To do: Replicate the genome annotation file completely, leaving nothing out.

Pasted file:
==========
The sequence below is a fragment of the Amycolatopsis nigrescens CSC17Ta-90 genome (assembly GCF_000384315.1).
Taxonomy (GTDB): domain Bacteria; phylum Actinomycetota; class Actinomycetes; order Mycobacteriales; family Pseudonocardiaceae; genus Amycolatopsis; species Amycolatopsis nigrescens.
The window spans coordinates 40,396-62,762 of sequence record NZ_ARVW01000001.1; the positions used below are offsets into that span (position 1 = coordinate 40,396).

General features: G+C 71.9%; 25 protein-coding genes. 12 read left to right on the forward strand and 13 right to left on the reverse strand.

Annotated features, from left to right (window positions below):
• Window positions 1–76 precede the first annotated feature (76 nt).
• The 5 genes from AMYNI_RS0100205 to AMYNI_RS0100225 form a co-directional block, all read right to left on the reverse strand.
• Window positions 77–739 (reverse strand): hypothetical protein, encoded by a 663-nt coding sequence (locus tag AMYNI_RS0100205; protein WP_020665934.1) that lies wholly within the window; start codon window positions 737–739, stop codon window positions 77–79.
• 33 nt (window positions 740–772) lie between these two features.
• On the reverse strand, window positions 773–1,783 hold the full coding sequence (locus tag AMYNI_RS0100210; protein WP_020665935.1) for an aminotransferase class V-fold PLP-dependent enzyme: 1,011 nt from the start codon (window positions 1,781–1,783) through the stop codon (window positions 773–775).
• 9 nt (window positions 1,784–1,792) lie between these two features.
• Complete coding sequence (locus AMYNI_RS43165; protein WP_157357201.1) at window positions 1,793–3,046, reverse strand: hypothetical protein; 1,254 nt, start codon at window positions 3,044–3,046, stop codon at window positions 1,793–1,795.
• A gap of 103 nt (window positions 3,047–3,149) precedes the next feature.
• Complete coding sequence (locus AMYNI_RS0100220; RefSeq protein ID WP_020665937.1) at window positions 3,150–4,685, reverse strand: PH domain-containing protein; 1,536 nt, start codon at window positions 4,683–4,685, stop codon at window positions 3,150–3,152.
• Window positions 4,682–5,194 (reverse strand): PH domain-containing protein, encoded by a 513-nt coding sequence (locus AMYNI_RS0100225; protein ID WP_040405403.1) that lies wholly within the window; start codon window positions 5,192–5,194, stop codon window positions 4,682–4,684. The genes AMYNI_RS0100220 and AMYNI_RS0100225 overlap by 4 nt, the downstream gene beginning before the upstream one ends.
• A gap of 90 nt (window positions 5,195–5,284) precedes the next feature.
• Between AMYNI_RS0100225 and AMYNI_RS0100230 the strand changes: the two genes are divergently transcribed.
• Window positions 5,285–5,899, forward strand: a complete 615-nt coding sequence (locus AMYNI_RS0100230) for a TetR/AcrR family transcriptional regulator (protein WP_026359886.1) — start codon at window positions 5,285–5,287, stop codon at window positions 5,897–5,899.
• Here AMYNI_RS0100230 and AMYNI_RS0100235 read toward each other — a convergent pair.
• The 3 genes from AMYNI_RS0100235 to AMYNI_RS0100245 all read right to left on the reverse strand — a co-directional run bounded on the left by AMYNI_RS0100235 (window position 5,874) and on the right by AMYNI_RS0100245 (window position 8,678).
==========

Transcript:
The sequence below is a fragment of the Amycolatopsis nigrescens CSC17Ta-90 genome (assembly GCF_000384315.1).
Taxonomy (GTDB): domain Bacteria; phylum Actinomycetota; class Actinomycetes; order Mycobacteriales; family Pseudonocardiaceae; genus Amycolatopsis; species Amycolatopsis nigrescens.
The window spans coordinates 40,396-62,762 of sequence record NZ_ARVW01000001.1; the positions used below are offsets into that span (position 1 = coordinate 40,396).

General features: G+C 71.9%; 25 protein-coding genes. 12 read left to right on the forward strand and 13 right to left on the reverse strand.

Annotated features, from left to right (window positions below):
• Window positions 1–76 precede the first annotated feature (76 nt).
• The 5 genes from AMYNI_RS0100205 to AMYNI_RS0100225 form a co-directional block, all read right to left on the reverse strand.
• Window positions 77–739 (reverse strand): hypothetical protein, encoded by a 663-nt coding sequence (locus tag AMYNI_RS0100205; protein WP_020665934.1) that lies wholly within the window; start codon window positions 737–739, stop codon window positions 77–79.
• 33 nt (window positions 740–772) lie between these two features.
• On the reverse strand, window positions 773–1,783 hold the full coding sequence (locus tag AMYNI_RS0100210; protein WP_020665935.1) for an aminotransferase class V-fold PLP-dependent enzyme: 1,011 nt from the start codon (window positions 1,781–1,783) through the stop codon (window positions 773–775).
• 9 nt (window positions 1,784–1,792) lie between these two features.
• Complete coding sequence (locus AMYNI_RS43165; protein WP_157357201.1) at window positions 1,793–3,046, reverse strand: hypothetical protein; 1,254 nt, start codon at window positions 3,044–3,046, stop codon at window positions 1,793–1,795.
• A gap of 103 nt (window positions 3,047–3,149) precedes the next feature.
• Complete coding sequence (locus AMYNI_RS0100220; RefSeq protein ID WP_020665937.1) at window positions 3,150–4,685, reverse strand: PH domain-containing protein; 1,536 nt, start codon at window positions 4,683–4,685, stop codon at window positions 3,150–3,152.
• Window positions 4,682–5,194 (reverse strand): PH domain-containing protein, encoded by a 513-nt coding sequence (locus AMYNI_RS0100225; protein ID WP_040405403.1) that lies wholly within the window; start codon window positions 5,192–5,194, stop codon window positions 4,682–4,684. The genes AMYNI_RS0100220 and AMYNI_RS0100225 overlap by 4 nt, the downstream gene beginning before the upstream one ends.
• A gap of 90 nt (window positions 5,195–5,284) precedes the next feature.
• Between AMYNI_RS0100225 and AMYNI_RS0100230 the strand changes: the two genes are divergently transcribed.
• Window positions 5,285–5,899, forward strand: a complete 615-nt coding sequence (locus AMYNI_RS0100230) for a TetR/AcrR family transcriptional regulator (protein WP_026359886.1) — start codon at window positions 5,285–5,287, stop codon at window positions 5,897–5,899.
• Here AMYNI_RS0100230 and AMYNI_RS0100235 read toward each other — a convergent pair.
• The 3 genes from AMYNI_RS0100235 to AMYNI_RS0100245 all read right to left on the reverse strand — a co-directional run bounded on the left by AMYNI_RS0100235 (window position 5,874) and on the right by AMYNI_RS0100245 (window position 8,678).